As organizations rush to adopt new digital channels, big data, advanced analytics, and emerging technologies such as blockchain, artificial intelligence (AI) and quantum computing, they face new risks that may be difficult to quantify today.
The obvious challenge with emerging risk is the lack of historical perspective and measurement. Position credit risk against cyber, for example, and you’ll realize that credit professionals have the benefit of leveraging time-tested practices and numerous economic cycles as a basis for understanding risk quantification in familiar metrics. Credits that score a 6.2 (expected frequency of default) will, on average, lose a greater percentage of principle balance as compared to credits scoring 3.2, and this is a known quantity.
Now consider cyber risk in light of the imperative to embrace new technologies to remain competitive and the gradual emergence of risk mitigation strategies to match new technologies. Put simply, the unmanaged cybersecurity risk of tomorrow is the unintended consequence of today’s revolution.
New technology enables value creation, generates process efficiencies, and allows companies to assimilate and analyze information at an unprecedented speed. This creates numerous opportunities to drive substantive improvement for the public good. For instance, AI tools enable health care professionals to quickly and accurately assist doctors in their diagnosis and treatment of serious illnesses. Similarly, AI applications in the financial industry help mitigate bank fraud and other financial crimes and combat cyber risk.
However, cybercriminals have access to this same technology, which they use to launch attacks and breach corporate networks to steal or damage information. This, combined with the mass digitization of data, growth of internet of things (IoT) deployments and widespread adoption of AI, is straining security resources like nothing we’ve ever seen. Juniper Research forecast the number of records stolen by cybercriminals to reach 5 billion in 2020, and Cybersecurity Ventures predicted that cybercrime will cost the world $6 trillion annually by 2021, up from $3 trillion in 2015.
Continuous improvement has never been more crucial to cybersecurity risk management. The worst thing you can do is remain static or get comfortable with the status quo. The failure to reassess and invest in your strategy, evolve your practices, educate leaders and employees, and advance risk technology in lockstep with new business applications puts companies and even national economies at risk.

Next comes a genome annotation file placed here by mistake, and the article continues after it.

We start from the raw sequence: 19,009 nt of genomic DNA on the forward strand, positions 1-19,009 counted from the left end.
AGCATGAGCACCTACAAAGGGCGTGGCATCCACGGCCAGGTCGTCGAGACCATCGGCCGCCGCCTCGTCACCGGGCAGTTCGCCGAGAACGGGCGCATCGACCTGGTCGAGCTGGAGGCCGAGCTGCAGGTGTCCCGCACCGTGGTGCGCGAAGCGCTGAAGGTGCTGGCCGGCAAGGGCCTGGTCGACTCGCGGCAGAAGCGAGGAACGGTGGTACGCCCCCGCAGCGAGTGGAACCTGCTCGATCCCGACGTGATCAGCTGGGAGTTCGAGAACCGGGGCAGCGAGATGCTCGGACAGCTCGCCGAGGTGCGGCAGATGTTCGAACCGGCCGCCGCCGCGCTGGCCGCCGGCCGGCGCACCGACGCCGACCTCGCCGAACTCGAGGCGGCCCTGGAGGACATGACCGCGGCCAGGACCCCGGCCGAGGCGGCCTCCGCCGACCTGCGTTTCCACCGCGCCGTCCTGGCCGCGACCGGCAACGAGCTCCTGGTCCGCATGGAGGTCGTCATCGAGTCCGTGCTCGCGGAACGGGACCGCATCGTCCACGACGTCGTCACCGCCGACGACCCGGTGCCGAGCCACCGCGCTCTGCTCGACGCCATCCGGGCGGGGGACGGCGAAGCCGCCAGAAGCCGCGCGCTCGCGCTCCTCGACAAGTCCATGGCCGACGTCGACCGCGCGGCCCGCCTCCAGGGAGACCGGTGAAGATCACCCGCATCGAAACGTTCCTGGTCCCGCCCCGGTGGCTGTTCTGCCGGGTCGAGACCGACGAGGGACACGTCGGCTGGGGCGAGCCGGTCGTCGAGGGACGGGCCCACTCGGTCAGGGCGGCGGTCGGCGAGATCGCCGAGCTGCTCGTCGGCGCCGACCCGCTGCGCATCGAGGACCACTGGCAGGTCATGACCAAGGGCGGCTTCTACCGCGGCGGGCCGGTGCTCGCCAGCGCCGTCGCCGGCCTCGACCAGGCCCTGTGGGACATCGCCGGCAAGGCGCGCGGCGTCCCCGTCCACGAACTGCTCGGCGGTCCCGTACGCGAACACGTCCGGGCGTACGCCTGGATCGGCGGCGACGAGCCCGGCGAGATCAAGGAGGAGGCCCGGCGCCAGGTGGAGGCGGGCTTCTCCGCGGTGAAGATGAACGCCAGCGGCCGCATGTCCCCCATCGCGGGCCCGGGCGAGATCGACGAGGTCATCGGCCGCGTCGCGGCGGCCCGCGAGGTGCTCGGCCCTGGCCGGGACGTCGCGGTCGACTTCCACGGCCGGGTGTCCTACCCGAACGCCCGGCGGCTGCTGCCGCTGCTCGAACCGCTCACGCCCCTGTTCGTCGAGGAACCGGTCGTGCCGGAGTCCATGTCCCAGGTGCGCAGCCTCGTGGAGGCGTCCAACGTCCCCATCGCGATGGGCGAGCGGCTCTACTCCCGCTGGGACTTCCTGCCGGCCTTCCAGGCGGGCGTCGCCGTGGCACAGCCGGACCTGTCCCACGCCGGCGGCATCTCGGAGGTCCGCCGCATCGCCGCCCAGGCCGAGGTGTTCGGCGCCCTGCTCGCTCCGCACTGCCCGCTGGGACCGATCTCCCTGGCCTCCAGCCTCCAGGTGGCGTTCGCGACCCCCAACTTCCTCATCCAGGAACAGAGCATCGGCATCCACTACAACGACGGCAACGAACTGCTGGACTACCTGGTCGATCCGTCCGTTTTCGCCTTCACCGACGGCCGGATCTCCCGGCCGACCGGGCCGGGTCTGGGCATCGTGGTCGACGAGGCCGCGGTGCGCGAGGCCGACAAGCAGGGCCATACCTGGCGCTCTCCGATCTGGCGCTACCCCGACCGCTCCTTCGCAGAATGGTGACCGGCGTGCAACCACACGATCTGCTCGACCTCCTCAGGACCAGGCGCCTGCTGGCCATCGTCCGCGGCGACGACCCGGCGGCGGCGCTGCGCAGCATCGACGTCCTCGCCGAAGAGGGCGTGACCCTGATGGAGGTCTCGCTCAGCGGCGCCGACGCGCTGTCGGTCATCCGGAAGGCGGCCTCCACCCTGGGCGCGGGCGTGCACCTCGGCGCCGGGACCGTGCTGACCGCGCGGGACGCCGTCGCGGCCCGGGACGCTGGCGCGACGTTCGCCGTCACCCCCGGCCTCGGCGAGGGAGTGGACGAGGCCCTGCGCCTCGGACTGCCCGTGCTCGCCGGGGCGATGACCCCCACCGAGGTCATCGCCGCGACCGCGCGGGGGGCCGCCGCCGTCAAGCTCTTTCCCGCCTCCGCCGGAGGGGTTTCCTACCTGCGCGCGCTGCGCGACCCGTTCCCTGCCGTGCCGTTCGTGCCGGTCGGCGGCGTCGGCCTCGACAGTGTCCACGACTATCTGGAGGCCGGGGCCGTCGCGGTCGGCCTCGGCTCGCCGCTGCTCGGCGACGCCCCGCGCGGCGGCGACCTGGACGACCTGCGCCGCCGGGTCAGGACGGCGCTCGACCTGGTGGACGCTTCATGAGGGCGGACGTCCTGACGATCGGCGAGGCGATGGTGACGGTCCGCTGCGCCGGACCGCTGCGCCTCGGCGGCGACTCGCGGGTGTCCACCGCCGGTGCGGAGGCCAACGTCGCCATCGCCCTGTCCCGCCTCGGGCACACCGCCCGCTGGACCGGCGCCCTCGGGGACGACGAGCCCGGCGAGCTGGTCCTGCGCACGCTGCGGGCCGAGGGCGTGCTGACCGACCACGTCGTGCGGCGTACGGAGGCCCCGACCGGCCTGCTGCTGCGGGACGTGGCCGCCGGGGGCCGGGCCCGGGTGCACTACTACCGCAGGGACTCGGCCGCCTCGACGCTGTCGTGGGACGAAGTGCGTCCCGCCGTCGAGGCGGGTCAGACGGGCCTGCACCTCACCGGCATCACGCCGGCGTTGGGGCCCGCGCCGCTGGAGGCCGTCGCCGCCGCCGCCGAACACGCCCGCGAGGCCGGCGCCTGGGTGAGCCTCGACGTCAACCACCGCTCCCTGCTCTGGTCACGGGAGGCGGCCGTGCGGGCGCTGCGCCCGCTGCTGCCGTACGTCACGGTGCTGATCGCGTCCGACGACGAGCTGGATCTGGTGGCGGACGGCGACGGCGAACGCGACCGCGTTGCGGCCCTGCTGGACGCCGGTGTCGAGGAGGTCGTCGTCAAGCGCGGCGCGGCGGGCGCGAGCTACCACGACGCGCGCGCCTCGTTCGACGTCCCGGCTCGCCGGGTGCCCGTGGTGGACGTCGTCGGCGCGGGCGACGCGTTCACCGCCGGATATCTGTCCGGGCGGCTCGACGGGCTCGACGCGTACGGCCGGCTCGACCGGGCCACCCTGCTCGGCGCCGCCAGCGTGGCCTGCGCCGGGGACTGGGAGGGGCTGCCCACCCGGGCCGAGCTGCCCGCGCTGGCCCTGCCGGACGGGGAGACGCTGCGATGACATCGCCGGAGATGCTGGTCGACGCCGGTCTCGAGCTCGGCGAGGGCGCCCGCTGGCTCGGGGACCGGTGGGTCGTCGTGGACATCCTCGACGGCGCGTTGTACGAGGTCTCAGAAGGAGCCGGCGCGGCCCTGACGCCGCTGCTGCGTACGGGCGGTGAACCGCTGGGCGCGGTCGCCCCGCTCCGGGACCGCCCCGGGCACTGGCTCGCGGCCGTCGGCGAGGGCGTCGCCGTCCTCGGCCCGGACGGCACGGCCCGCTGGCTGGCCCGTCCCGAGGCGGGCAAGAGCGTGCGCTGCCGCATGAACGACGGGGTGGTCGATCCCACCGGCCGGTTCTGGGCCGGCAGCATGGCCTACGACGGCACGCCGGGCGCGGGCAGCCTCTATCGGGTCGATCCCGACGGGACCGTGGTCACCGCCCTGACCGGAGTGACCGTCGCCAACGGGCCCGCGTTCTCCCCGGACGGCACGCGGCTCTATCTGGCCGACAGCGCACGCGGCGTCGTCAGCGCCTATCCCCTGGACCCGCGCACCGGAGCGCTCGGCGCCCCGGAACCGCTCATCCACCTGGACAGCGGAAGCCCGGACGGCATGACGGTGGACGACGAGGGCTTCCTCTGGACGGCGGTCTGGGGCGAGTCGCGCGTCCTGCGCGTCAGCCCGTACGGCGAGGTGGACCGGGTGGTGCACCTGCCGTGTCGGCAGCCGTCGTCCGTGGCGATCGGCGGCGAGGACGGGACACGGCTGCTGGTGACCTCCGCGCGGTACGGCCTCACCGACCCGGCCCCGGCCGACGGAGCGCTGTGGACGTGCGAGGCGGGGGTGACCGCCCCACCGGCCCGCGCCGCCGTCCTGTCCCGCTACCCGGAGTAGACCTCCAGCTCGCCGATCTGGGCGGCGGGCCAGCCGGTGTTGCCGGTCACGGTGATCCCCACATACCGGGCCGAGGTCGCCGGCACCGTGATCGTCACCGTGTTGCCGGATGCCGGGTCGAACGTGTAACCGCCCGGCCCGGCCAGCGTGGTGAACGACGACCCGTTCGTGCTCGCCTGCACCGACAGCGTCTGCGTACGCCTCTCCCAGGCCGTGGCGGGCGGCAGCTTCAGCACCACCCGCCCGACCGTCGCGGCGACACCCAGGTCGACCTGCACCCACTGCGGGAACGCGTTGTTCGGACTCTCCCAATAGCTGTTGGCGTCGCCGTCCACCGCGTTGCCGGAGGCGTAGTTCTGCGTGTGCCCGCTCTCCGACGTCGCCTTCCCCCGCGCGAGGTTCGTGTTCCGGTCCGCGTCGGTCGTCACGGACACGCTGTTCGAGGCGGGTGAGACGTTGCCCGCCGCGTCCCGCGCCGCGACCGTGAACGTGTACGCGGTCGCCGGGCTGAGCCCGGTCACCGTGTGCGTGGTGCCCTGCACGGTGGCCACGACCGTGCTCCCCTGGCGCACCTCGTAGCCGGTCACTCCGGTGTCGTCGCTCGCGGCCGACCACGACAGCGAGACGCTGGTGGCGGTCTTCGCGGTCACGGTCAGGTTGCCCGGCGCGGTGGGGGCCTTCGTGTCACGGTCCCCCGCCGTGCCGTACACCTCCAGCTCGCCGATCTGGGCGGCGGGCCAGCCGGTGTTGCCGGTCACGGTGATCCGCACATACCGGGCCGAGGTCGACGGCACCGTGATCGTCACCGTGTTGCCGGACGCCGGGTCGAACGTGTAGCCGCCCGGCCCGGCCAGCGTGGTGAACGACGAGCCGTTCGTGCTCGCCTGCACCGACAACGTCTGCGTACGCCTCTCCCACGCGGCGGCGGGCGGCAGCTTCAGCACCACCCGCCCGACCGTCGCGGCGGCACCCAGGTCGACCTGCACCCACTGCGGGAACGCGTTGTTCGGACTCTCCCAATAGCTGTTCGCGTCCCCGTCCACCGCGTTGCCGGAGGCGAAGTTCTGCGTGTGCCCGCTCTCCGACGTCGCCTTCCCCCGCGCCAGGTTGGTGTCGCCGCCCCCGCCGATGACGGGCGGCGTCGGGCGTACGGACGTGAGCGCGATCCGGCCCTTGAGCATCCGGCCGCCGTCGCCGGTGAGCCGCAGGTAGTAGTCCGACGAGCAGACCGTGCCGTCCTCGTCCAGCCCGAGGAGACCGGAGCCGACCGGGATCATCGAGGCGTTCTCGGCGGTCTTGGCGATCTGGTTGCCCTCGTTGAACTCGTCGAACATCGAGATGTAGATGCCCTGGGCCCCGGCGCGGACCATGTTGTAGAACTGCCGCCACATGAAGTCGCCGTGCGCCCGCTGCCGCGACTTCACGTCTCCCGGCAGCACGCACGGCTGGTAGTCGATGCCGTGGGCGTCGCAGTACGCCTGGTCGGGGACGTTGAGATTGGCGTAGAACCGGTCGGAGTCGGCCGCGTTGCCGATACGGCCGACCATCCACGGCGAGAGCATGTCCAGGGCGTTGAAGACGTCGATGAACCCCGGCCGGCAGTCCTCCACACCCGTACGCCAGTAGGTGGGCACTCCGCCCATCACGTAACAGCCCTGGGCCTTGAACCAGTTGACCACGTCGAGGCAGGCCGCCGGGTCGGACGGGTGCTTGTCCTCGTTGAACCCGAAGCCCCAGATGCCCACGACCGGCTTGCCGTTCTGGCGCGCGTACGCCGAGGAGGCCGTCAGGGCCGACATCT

Cybercrime has evolved into a well-organized, well-funded industry that focuses all its attention on penetrating enterprise networks to disrupt, steal, extort and exploit sensitive data. That said, many of the incidents that have made the news have nothing to do with threat actors; instead, they are the result of human error or malicious insiders, which presents a unique type of risk management challenge.
Either way, a reactive and siloed approach to cyber risk management limits effectiveness. The increasing volume and spectrum of threats necessitates detection, management and mitigation strategies that are proactive, adaptable and offensive in nature. Most importantly, these strategies must engage all elements of senior leadership.
Part of the problem is that technology has advanced faster than risk mitigation practices and investments. In many instances, cyber risk management is compartmentalized with technology functions, not widely understood by senior leadership or overtly linked to business strategy. Confronting this new risk means that every member of the senior leadership team, board of directors and company staff must make an investment in understanding and managing cyber risk.
The more aggressive a firm’s digital and data-driven business strategies are, the greater the need to ensure that cyber risk is understood at the senior executive and board levels. This is the only way to facilitate a healthy and informed dialogue about business strategies and technology deployments with the appropriate risk appetite, safety considerations and governance. Of course, this task becomes more complicated as more technologies are adopted and integrated into the IT environment.